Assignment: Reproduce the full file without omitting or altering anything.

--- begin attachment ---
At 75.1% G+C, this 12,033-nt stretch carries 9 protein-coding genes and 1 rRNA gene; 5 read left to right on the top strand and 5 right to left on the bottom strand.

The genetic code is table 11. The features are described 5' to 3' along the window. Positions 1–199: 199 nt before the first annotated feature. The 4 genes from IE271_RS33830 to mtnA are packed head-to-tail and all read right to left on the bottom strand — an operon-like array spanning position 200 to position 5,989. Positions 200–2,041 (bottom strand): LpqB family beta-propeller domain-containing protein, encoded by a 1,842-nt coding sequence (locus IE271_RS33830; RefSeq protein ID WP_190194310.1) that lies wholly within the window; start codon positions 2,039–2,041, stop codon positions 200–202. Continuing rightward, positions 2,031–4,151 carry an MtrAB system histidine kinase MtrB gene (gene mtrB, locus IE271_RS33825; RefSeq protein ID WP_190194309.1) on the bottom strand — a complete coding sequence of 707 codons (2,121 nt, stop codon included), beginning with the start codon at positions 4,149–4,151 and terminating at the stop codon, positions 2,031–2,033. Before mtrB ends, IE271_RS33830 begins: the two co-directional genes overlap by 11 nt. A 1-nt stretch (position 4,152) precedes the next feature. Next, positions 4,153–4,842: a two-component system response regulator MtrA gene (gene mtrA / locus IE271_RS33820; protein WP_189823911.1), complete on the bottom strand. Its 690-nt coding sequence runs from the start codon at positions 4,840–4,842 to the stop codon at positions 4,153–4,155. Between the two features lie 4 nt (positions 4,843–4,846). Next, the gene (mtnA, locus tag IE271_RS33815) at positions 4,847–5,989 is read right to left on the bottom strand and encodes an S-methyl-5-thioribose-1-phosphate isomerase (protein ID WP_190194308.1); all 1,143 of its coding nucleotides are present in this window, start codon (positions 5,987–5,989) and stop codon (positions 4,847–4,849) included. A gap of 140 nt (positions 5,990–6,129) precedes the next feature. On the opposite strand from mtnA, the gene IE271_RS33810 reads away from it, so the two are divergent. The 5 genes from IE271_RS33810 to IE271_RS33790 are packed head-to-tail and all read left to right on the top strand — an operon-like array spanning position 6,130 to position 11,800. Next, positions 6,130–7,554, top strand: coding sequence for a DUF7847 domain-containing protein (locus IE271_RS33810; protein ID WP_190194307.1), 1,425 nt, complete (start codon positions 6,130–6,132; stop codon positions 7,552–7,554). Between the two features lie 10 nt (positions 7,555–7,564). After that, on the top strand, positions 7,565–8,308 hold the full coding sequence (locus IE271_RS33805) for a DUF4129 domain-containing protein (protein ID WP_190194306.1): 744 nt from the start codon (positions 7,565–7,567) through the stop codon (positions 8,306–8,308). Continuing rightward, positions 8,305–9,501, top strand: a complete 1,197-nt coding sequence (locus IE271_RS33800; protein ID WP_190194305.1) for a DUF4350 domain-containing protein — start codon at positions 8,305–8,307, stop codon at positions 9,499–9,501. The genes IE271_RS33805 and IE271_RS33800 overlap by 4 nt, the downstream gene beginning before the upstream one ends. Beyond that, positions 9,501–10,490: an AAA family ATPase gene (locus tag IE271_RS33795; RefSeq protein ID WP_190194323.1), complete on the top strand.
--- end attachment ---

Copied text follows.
At 75.1% G+C, this 12,033-nt stretch carries 9 protein-coding genes and 1 rRNA gene; 5 read left to right on the top strand and 5 right to left on the bottom strand.

The genetic code is table 11. The features are described 5' to 3' along the window. Positions 1–199: 199 nt before the first annotated feature. The 4 genes from IE271_RS33830 to mtnA are packed head-to-tail and all read right to left on the bottom strand — an operon-like array spanning position 200 to position 5,989. Positions 200–2,041 (bottom strand): LpqB family beta-propeller domain-containing protein, encoded by a 1,842-nt coding sequence (locus IE271_RS33830; RefSeq protein ID WP_190194310.1) that lies wholly within the window; start codon positions 2,039–2,041, stop codon positions 200–202. Continuing rightward, positions 2,031–4,151 carry an MtrAB system histidine kinase MtrB gene (gene mtrB, locus IE271_RS33825; RefSeq protein ID WP_190194309.1) on the bottom strand — a complete coding sequence of 707 codons (2,121 nt, stop codon included), beginning with the start codon at positions 4,149–4,151 and terminating at the stop codon, positions 2,031–2,033. Before mtrB ends, IE271_RS33830 begins: the two co-directional genes overlap by 11 nt. A 1-nt stretch (position 4,152) precedes the next feature. Next, positions 4,153–4,842: a two-component system response regulator MtrA gene (gene mtrA / locus IE271_RS33820; protein WP_189823911.1), complete on the bottom strand. Its 690-nt coding sequence runs from the start codon at positions 4,840–4,842 to the stop codon at positions 4,153–4,155. Between the two features lie 4 nt (positions 4,843–4,846). Next, the gene (mtnA, locus tag IE271_RS33815) at positions 4,847–5,989 is read right to left on the bottom strand and encodes an S-methyl-5-thioribose-1-phosphate isomerase (protein ID WP_190194308.1); all 1,143 of its coding nucleotides are present in this window, start codon (positions 5,987–5,989) and stop codon (positions 4,847–4,849) included. A gap of 140 nt (positions 5,990–6,129) precedes the next feature. On the opposite strand from mtnA, the gene IE271_RS33810 reads away from it, so the two are divergent. The 5 genes from IE271_RS33810 to IE271_RS33790 are packed head-to-tail and all read left to right on the top strand — an operon-like array spanning position 6,130 to position 11,800. Next, positions 6,130–7,554, top strand: coding sequence for a DUF7847 domain-containing protein (locus IE271_RS33810; protein ID WP_190194307.1), 1,425 nt, complete (start codon positions 6,130–6,132; stop codon positions 7,552–7,554). Between the two features lie 10 nt (positions 7,555–7,564). After that, on the top strand, positions 7,565–8,308 hold the full coding sequence (locus IE271_RS33805) for a DUF4129 domain-containing protein (protein ID WP_190194306.1): 744 nt from the start codon (positions 7,565–7,567) through the stop codon (positions 8,306–8,308). Continuing rightward, positions 8,305–9,501, top strand: a complete 1,197-nt coding sequence (locus IE271_RS33800; protein ID WP_190194305.1) for a DUF4350 domain-containing protein — start codon at positions 8,305–8,307, stop codon at positions 9,499–9,501. The genes IE271_RS33805 and IE271_RS33800 overlap by 4 nt, the downstream gene beginning before the upstream one ends. Beyond that, positions 9,501–10,490: an AAA family ATPase gene (locus tag IE271_RS33795; RefSeq protein ID WP_190194323.1), complete on the top strand.